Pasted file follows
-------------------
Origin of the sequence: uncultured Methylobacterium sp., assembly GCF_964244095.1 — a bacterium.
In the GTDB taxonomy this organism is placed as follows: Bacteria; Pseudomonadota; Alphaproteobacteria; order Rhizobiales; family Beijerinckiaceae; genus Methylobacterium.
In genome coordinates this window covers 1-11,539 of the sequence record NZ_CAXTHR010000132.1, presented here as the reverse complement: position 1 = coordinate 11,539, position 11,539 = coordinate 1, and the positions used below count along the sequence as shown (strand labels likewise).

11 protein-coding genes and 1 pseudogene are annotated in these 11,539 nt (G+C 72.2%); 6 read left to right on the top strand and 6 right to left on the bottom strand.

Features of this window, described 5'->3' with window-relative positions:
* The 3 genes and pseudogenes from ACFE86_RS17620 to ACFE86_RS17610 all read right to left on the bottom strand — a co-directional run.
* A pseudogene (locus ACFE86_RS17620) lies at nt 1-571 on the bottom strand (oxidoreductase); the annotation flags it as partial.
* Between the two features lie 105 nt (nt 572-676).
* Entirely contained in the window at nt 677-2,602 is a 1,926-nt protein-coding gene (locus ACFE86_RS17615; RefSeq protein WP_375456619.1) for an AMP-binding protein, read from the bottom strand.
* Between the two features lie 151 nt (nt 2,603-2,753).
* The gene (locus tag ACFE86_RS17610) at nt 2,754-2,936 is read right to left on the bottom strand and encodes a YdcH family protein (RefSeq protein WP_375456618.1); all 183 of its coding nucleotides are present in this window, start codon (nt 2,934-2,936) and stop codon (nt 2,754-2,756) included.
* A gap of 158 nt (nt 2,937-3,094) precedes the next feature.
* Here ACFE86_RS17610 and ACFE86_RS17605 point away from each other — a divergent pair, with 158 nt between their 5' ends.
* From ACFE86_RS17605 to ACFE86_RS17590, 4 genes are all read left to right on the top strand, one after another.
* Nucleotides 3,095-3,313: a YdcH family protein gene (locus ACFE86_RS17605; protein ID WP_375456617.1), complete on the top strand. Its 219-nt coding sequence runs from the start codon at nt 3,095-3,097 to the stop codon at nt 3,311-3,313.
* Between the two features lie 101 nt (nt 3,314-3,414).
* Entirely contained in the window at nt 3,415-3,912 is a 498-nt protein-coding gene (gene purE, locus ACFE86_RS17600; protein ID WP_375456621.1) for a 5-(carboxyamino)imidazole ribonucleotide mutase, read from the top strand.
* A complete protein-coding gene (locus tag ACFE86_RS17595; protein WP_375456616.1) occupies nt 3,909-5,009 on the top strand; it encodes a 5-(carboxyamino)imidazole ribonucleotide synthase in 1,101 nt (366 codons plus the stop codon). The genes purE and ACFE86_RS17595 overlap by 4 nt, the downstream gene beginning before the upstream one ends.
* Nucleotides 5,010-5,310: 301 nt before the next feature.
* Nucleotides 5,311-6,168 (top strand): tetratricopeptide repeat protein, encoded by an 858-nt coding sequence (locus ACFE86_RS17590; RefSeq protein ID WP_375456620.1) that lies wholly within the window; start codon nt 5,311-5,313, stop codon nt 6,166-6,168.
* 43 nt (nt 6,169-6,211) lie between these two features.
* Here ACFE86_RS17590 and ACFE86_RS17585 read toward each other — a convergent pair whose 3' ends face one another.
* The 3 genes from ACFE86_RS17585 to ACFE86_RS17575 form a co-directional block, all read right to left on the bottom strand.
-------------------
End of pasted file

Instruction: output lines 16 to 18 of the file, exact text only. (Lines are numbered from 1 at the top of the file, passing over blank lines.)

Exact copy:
* Between the two features lie 101 nt (nt 3,314-3,414).
* Entirely contained in the window at nt 3,415-3,912 is a 498-nt protein-coding gene (gene purE, locus ACFE86_RS17600; protein ID WP_375456621.1) for a 5-(carboxyamino)imidazole ribonucleotide mutase, read from the top strand.
* A complete protein-coding gene (locus tag ACFE86_RS17595; protein WP_375456616.1) occupies nt 3,909-5,009 on the top strand; it encodes a 5-(carboxyamino)imidazole ribonucleotide synthase in 1,101 nt (366 codons plus the stop codon). The genes purE and ACFE86_RS17595 overlap by 4 nt, the downstream gene beginning before the upstream one ends.